First, consider that the aim of the new birth is to enable us to believe in the incarnate Jesus Christ. If there were no Jesus Christ to believe in, then the new birth would not happen. Look at 1 John 5:1: “Everyone who believes that Jesus is the Christ [that is everyone who believes that this incarnate Jewish man from Nazareth is the promised divine Messiah] has been born of God.” That means that the Holy Spirit causes people to be born again with a view to creating faith in the incarnate God-man, Jesus Christ (see 1 John 4:2–3). That’s the aim of the new birth. And so faith in Jesus Christ is the first evidence that it has happened. “Everyone who believes that Jesus is the Christ has been born of God.” Faith is the sign that the new birth has happened.
But that’s not the only reason the incarnation is necessary for the new birth — not just because the aim of the new birth is faith in Jesus Christ. The incarnation of the Son of God is necessary because the life we have through the new birth is life in union with the incarnate Christ. Jesus said, “I am the living bread that came down from heaven. If anyone eats of this bread, he will live forever. And the bread that I will give for the life of the world is my flesh” (John 6:51). That life that we have in union with Christ is the life that Jesus obtained for us by the life he lived and the death he died in the flesh.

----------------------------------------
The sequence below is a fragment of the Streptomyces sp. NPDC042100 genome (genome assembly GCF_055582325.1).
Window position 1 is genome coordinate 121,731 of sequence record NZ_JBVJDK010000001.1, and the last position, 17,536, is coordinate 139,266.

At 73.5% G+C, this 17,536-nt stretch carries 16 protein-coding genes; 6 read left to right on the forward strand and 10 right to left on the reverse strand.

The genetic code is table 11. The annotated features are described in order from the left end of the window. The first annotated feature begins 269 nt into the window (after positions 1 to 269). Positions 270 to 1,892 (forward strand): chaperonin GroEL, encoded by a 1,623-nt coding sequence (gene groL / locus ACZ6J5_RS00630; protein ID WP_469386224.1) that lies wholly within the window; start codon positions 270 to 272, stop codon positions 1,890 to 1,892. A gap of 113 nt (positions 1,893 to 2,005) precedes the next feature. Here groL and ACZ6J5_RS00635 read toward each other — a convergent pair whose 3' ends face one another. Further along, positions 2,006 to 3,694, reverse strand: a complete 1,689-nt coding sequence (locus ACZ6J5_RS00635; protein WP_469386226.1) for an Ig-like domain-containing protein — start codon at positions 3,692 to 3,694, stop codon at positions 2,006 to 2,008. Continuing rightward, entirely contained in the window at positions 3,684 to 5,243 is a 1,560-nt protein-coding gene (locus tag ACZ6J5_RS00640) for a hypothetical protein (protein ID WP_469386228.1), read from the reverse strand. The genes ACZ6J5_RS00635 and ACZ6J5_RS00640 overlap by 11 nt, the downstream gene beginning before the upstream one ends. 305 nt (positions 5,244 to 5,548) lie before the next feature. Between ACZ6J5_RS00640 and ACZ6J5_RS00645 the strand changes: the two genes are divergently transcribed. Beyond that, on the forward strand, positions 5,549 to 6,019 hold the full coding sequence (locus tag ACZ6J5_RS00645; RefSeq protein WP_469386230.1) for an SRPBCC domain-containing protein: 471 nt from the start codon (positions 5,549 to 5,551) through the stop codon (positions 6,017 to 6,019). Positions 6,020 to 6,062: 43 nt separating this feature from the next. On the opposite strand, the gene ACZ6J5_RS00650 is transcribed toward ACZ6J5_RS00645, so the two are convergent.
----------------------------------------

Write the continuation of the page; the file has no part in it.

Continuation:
Look at 1 John 5:10–12 and keep in mind as you read that the Son of God here is the incarnate Son of God. “Whoever believes in the Son of God has the testimony in himself. . . . And this is the testimony, that God gave us eternal life, and this life is in his Son. Whoever has the Son has life; whoever does not have the Son of God does not have life.”
In other words, the new birth gives us life by bringing us into spiritual connection with Jesus Christ. He is our life. His new life in us, with all the changes that it brings, is the testimony of God that we are his children. And this life is the life of the incarnate Son of God. “And the Word became flesh and dwelt among us . . . . And from his fullness [the fullness of the incarnate one] we have all received, grace upon grace” (John 1:14, 16) — that is new birth, new life.